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OK, so my 6 year old Dell probably needs to be replaced. It's been reliable, but both my CD rom and DVD rom are taking a shit. I have something corrupt in Windows XP and cannot load Service Pack 2 or beyond no matter what I've tried, and I'm just thinking about a new system all around plus I want Windows 7, and it's not worth upgrading and repairing my current one. My current system is a Dell Dimension 4600 with a 80 gig hard drive, a Pentium 4 2.66Mhz processor and 1.5 Gb of ram.

I plan on getting a Dell, so please leave any other brand or negative comments about Dell out of this discussion for several reasons. I have a revolving credit with Dell which I plan on using, plus my Dell has been ultra reliable, so let's just leave the part alone if we can. I'm a more casual computer user, no hard core gaming etc. I surf the internet, pay bills, play Vice City, watch some pron, download music, and store a lot of pictures.

I've been looking at an Inspiron 560, 570 and the Studio XPS 7100. With the XPS I get no finance charges for 12 months, with the Inspirons I pay finance charges, but they're cheaper, and lesser performing I'm sure.

All can be customized, but I want to keep the price to around $700, ($699+ = free shipping too). Which one would you get, and how much difference is there between processors for my use? I'm leaning towards the XPS because it's a higher line, and I get no financing charges for 1 year, but between the XPS 7100, I can get a 21.5" monitor (I don't really need it because I have a 22" monitor already, but I could use it for work) or I can the AMD Phenom™ II X6 1035T chip vs the AMD Athlon™ II X4 630 chip with the one with the monitor. Is the chip worth forgoing the monitor?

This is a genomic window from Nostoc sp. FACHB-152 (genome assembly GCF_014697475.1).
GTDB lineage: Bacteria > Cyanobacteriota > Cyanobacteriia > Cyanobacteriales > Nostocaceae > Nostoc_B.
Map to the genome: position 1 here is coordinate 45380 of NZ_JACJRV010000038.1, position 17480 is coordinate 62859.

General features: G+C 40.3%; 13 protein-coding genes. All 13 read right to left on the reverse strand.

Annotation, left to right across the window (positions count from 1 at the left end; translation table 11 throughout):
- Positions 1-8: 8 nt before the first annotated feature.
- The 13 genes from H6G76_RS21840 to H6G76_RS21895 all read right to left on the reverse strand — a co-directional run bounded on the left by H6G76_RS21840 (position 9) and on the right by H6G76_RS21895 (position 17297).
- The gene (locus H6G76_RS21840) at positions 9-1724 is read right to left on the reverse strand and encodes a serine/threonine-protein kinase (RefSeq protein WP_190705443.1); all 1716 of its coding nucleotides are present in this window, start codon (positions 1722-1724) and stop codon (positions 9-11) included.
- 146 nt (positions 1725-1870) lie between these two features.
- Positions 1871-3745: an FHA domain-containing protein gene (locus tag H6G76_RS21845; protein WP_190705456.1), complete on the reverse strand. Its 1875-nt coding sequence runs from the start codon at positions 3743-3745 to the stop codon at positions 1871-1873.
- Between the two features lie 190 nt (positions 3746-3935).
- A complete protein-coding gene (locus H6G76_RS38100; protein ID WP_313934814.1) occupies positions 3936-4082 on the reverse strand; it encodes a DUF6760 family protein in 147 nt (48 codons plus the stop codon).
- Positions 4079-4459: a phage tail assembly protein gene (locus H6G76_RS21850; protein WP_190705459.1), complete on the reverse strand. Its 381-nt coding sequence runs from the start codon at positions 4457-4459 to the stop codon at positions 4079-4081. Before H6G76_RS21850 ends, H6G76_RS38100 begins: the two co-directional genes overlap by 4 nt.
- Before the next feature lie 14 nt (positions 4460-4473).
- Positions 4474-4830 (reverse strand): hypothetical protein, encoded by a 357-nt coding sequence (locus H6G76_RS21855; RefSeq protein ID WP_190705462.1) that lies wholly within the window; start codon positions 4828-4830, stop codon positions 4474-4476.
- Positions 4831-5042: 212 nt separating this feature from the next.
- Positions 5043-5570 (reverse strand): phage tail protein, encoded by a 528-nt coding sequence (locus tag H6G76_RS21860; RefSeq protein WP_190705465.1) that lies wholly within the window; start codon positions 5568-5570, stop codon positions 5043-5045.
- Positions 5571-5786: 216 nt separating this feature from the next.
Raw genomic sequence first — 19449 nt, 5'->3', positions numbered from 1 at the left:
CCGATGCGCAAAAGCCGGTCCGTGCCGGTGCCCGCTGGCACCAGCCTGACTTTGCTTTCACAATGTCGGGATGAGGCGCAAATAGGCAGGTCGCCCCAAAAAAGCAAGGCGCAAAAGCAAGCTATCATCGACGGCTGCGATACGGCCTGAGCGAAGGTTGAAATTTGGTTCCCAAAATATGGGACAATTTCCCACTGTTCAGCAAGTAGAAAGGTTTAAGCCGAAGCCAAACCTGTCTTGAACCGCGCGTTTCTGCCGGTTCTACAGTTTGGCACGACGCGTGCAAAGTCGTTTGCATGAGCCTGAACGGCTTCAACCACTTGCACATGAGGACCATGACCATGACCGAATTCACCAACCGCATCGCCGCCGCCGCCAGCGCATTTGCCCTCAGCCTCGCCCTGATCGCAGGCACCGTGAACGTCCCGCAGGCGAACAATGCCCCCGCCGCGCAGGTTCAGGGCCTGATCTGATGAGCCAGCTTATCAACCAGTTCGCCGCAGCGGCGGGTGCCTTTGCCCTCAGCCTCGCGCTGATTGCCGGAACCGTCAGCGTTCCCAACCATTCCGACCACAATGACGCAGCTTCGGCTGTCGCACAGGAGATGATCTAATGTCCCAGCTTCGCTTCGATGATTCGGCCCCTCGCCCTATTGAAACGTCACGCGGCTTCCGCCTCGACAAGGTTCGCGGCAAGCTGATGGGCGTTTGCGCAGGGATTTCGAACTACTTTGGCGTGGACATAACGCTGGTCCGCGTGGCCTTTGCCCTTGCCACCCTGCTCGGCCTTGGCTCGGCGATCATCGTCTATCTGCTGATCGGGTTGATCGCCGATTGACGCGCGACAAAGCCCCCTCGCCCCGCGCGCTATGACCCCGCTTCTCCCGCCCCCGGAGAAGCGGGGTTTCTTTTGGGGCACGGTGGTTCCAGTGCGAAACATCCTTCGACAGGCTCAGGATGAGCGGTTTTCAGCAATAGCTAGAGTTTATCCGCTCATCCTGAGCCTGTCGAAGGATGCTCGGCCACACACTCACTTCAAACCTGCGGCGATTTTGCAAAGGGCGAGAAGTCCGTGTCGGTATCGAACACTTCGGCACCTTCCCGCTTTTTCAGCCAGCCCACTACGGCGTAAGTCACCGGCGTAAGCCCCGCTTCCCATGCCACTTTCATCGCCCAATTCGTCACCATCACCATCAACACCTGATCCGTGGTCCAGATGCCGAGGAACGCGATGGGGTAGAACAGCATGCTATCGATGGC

Sorry about how long this was, but I tried to provide enough info for you guys to make suggestions.;)
 

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external hardware (cd/dvd and hard drive etc) makes sense to me, (1 terrabite = $80) !!

and reformatting pc puters.

and macs.


you can use your dell relationship to gift/sell things to other peeps.

just because of your dell benefits doesnt mean you have to use it.
 

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More power, more memory, more blah, blah. What do you do with your computer? Without knowing what you want to use it for, its hard to give useful advice other than stick to your budget and get the best you cna afford.

For most people, the basic Inspiron is plenty of computer. You can get a bunch of memory in it, processors can be upgraded to a higher end, storage is so high capacity these days that whatever size hard disk you choose is almost irrelevant.